Unfortunately, you might work up a bit of a sweat as you furiously fan yourself, which kind of negates the whole purpose of using a fan to begin with. Thankfully, there’s now a way to get around all that manual labor with a USB-powered uchiwa.
Every country has their fair share of crazy fans dressed in garb ranging from carrot headdresses to scarves with the power of 1000% elephants, but the Japanese supporters are by far our all-around favorite. During their first match against Côte d’Ivoire last Saturday, they showed up with plenty of white paint on their faces and bowling pins on their heads. With Japan’s second match currently underway, we couldn’t help but notice a strange new addition to the cheer gear of Samurai Blue supporters; an item we’ve all seen before being used for its intended purpose.
When it comes to sports passion nothing brings out the crazy in fans more than international competitions.Now mix that with the biggest tournament for the world’s most popular sport and we end up with a show in the stands at the World Cup that is nearly as entertaining as the matches being played.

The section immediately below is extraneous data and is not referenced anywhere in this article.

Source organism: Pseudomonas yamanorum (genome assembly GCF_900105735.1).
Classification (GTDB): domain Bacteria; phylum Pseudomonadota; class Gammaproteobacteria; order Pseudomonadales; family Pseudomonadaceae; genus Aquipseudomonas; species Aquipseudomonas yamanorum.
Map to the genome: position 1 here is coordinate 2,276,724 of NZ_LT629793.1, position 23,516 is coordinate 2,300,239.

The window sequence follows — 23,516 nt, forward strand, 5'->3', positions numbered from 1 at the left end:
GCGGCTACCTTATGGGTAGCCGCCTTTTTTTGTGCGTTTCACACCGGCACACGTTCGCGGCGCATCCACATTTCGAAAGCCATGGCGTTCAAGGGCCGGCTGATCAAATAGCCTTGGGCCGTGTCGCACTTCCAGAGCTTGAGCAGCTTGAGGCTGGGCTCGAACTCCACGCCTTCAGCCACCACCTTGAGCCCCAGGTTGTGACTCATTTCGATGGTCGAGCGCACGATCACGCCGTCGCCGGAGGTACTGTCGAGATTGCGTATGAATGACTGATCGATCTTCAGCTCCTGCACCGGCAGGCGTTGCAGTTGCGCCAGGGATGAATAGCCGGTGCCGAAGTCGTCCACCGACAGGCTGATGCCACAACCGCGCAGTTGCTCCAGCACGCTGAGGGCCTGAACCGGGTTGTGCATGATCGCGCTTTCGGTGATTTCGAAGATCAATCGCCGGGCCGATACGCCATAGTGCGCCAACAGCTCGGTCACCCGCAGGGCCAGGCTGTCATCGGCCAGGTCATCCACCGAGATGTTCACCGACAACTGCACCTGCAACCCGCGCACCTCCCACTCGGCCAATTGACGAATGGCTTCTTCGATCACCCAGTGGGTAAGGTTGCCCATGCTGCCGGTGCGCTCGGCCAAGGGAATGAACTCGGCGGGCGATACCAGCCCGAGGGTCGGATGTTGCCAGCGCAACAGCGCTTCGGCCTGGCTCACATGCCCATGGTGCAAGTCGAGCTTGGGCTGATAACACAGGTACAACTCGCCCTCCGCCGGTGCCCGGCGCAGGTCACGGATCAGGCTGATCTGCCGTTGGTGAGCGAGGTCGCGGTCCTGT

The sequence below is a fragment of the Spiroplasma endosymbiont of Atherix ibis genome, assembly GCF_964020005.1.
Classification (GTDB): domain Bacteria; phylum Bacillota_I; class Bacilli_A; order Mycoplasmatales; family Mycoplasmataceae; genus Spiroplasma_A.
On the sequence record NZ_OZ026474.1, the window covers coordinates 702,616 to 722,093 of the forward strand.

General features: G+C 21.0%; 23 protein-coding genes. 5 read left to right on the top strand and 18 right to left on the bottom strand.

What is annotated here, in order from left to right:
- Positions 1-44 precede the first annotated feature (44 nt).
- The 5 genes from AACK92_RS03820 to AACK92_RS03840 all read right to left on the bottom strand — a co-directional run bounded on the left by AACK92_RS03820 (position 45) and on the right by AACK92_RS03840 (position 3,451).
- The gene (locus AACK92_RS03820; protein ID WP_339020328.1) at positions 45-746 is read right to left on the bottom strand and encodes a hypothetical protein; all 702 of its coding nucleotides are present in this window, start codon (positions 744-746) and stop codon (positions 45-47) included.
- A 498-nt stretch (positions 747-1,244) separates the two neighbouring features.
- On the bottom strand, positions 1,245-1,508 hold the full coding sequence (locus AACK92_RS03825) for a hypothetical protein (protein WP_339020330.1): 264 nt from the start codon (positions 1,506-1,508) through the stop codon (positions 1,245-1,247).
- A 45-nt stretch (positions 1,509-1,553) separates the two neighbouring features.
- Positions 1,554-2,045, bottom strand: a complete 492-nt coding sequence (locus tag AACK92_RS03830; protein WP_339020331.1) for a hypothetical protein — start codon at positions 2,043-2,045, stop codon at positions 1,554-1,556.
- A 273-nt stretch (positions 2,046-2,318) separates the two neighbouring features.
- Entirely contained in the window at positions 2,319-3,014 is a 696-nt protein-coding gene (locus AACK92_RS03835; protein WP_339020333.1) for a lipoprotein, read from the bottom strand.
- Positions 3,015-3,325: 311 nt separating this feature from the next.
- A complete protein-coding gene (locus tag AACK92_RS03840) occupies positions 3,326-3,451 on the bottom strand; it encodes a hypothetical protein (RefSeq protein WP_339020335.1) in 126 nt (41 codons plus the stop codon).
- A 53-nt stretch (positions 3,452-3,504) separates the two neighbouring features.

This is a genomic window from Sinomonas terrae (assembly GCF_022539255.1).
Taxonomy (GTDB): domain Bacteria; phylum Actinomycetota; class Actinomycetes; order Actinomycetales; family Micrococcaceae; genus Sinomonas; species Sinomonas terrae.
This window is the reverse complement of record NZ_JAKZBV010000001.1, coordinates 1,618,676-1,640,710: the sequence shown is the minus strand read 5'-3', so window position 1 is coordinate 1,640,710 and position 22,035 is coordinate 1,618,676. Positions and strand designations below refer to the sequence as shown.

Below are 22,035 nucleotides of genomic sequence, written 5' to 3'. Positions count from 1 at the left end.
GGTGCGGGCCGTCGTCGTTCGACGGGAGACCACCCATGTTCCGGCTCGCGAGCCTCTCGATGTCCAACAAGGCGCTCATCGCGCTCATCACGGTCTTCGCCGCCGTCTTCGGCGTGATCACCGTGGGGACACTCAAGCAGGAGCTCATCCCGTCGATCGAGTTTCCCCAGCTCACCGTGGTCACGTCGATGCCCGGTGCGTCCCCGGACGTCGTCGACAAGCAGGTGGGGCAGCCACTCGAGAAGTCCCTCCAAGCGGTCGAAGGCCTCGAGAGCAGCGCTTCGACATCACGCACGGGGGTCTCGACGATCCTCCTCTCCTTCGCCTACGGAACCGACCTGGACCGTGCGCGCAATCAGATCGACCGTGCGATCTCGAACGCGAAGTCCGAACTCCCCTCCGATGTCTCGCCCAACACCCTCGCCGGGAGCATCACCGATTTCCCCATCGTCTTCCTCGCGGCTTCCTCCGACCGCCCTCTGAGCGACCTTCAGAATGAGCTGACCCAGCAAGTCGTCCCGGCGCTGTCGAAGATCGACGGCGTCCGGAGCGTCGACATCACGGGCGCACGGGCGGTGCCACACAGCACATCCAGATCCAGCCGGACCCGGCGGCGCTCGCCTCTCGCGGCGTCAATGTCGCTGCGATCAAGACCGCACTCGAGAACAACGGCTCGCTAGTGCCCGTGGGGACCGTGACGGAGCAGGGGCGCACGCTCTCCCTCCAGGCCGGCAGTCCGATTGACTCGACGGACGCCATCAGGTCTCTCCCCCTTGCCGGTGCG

Let’s take a look at some of the fans with the craziest costumes and attire from the first six days of the World Cup.
Check out this photo of extreme fan worship in Japan. Here we have a group of (human) Arashi fans, bowing down to their round paper souvenir Arashi fans at the Nagoya Dome… arousing floods of mockery on Japanese Twitter.
Mega pop group Arashi have been taking Japan by storm with another nationwide tour. In fact, the word arashi literally means “storm”. They have been electrifying stadiums all over Japan, beginning this month with the Nagoya Dome shown above. They next hit the Sapporo Dome, and will now move on to Osaka’s Kyocera Dome (Nov 22-24), the Tokyo Dome (Dec 12-15), and Fukuoka Dome (Dec 20-22). Be still my beating heart.
Whenever fans of a particular thing gather, there are bound to be some people who act out and reflect badly on the rest of the group. Usually, these people are the outliers, largely ignored by the majority of the fans. However, some select fandoms seem to attract a disproportionate number of bad-mannered crazies and develop a terrible reputation on the whole. It doesn’t matter whether it’s a comic, anime, movie, musician or a sports team at the source, I’m sure there’s at least one fandom for which you can relate.
Japan certainly has its fair share of obsessive fan bases. One Twitter user decided to put together a graphic for the country’s three worst offenders and their reasons why. Now, while we don’t want to over generalize and say that everyone in these fandoms is as rude as described, we can certainly see where they’re coming from…